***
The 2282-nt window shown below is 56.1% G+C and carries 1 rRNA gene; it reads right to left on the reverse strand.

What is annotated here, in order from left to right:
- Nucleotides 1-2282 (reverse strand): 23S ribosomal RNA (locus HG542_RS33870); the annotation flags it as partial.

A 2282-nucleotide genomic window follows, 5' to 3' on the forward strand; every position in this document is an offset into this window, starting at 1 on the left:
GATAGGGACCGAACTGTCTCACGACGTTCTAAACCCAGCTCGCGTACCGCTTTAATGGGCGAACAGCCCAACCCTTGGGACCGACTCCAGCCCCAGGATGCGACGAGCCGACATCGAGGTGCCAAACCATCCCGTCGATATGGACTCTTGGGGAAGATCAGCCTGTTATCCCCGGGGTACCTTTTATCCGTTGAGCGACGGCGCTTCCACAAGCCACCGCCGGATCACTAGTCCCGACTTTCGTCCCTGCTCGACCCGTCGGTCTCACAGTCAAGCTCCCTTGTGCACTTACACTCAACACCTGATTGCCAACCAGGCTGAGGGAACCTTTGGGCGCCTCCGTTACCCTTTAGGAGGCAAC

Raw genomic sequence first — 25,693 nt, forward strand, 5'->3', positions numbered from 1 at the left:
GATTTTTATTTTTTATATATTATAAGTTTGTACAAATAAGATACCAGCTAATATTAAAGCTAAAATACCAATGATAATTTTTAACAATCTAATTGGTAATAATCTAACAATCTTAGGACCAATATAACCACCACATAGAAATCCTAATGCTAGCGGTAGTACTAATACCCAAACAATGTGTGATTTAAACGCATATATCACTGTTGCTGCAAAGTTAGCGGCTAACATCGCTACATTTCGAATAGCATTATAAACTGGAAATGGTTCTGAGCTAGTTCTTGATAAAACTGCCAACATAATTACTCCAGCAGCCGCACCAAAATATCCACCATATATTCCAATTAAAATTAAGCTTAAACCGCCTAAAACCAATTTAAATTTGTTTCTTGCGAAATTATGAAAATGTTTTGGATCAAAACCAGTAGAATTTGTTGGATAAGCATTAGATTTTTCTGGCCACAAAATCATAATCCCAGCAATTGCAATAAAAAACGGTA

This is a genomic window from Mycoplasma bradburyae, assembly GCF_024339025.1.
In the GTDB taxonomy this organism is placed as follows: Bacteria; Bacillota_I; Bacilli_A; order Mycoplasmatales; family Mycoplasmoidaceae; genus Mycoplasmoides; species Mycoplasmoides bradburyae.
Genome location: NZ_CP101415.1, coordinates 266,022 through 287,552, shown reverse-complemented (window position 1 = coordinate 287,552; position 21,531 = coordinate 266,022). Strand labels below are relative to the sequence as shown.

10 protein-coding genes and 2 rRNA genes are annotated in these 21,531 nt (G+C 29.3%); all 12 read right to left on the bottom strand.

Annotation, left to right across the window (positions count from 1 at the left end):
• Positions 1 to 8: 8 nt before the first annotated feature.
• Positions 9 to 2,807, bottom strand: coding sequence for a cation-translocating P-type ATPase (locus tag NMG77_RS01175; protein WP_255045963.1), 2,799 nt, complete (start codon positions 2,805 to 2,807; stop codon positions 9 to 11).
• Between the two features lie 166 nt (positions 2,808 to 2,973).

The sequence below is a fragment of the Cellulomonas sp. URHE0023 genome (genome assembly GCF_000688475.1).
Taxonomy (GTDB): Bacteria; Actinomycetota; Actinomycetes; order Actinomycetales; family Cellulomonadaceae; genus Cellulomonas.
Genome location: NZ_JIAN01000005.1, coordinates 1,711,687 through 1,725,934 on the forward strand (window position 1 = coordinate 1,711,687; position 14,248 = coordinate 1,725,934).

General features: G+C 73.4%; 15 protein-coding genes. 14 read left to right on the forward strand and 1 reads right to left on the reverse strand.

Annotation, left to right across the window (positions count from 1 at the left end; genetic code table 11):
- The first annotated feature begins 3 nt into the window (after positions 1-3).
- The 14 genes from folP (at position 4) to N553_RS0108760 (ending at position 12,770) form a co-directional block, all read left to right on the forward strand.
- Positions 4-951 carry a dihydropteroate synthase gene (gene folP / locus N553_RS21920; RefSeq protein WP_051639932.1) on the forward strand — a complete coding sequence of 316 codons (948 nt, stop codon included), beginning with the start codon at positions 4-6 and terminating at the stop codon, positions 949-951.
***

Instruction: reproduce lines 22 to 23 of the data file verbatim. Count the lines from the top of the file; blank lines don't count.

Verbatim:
- The 14 genes from folP (at position 4) to N553_RS0108760 (ending at position 12,770) form a co-directional block, all read left to right on the forward strand.
- Positions 4-951 carry a dihydropteroate synthase gene (gene folP / locus N553_RS21920; RefSeq protein WP_051639932.1) on the forward strand — a complete coding sequence of 316 codons (948 nt, stop codon included), beginning with the start codon at positions 4-6 and terminating at the stop codon, positions 949-951.